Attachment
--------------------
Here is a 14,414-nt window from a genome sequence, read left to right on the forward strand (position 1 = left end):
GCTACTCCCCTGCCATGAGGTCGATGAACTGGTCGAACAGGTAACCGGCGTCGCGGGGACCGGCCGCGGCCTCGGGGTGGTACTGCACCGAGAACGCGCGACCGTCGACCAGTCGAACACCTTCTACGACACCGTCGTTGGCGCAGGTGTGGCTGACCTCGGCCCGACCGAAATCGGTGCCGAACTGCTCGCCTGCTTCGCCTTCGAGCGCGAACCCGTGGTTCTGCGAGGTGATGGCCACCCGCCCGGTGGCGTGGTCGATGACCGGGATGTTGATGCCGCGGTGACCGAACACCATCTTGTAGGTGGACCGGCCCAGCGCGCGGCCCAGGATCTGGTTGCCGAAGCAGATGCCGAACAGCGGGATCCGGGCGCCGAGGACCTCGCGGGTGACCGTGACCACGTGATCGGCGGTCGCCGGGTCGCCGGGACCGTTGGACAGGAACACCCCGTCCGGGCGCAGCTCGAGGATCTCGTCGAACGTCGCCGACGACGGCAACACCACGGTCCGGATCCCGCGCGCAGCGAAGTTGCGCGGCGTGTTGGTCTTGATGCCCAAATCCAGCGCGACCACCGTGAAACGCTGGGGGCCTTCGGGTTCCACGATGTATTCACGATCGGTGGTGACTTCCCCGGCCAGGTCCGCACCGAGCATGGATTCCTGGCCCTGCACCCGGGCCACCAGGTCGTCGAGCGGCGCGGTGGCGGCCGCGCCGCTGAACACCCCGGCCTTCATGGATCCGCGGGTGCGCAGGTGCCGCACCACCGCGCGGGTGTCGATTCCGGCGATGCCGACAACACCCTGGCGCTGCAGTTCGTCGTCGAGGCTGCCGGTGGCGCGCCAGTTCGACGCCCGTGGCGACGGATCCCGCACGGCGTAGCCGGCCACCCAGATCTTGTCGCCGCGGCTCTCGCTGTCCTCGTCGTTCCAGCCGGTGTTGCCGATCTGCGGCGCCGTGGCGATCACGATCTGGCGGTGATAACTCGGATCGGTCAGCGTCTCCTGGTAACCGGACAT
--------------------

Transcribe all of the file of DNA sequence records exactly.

Here is a 14,414-nt window from a genome sequence, read left to right on the forward strand (position 1 = left end):
GCTACTCCCCTGCCATGAGGTCGATGAACTGGTCGAACAGGTAACCGGCGTCGCGGGGACCGGCCGCGGCCTCGGGGTGGTACTGCACCGAGAACGCGCGACCGTCGACCAGTCGAACACCTTCTACGACACCGTCGTTGGCGCAGGTGTGGCTGACCTCGGCCCGACCGAAATCGGTGCCGAACTGCTCGCCTGCTTCGCCTTCGAGCGCGAACCCGTGGTTCTGCGAGGTGATGGCCACCCGCCCGGTGGCGTGGTCGATGACCGGGATGTTGATGCCGCGGTGACCGAACACCATCTTGTAGGTGGACCGGCCCAGCGCGCGGCCCAGGATCTGGTTGCCGAAGCAGATGCCGAACAGCGGGATCCGGGCGCCGAGGACCTCGCGGGTGACCGTGACCACGTGATCGGCGGTCGCCGGGTCGCCGGGACCGTTGGACAGGAACACCCCGTCCGGGCGCAGCTCGAGGATCTCGTCGAACGTCGCCGACGACGGCAACACCACGGTCCGGATCCCGCGCGCAGCGAAGTTGCGCGGCGTGTTGGTCTTGATGCCCAAATCCAGCGCGACCACCGTGAAACGCTGGGGGCCTTCGGGTTCCACGATGTATTCACGATCGGTGGTGACTTCCCCGGCCAGGTCCGCACCGAGCATGGATTCCTGGCCCTGCACCCGGGCCACCAGGTCGTCGAGCGGCGCGGTGGCGGCCGCGCCGCTGAACACCCCGGCCTTCATGGATCCGCGGGTGCGCAGGTGCCGCACCACCGCGCGGGTGTCGATTCCGGCGATGCCGACAACACCCTGGCGCTGCAGTTCGTCGTCGAGGCTGCCGGTGGCGCGCCAGTTCGACGCCCGTGGCGACGGATCCCGCACGGCGTAGCCGGCCACCCAGATCTTGTCGCCGCGGCTCTCGCTGTCCTCGTCGTTCCAGCCGGTGTTGCCGATCTGCGGCGCCGTGGCGATCACGATCTGGCGGTGATAACTCGGATCGGTCAGCGTCTCCTGGTAACCGGACAT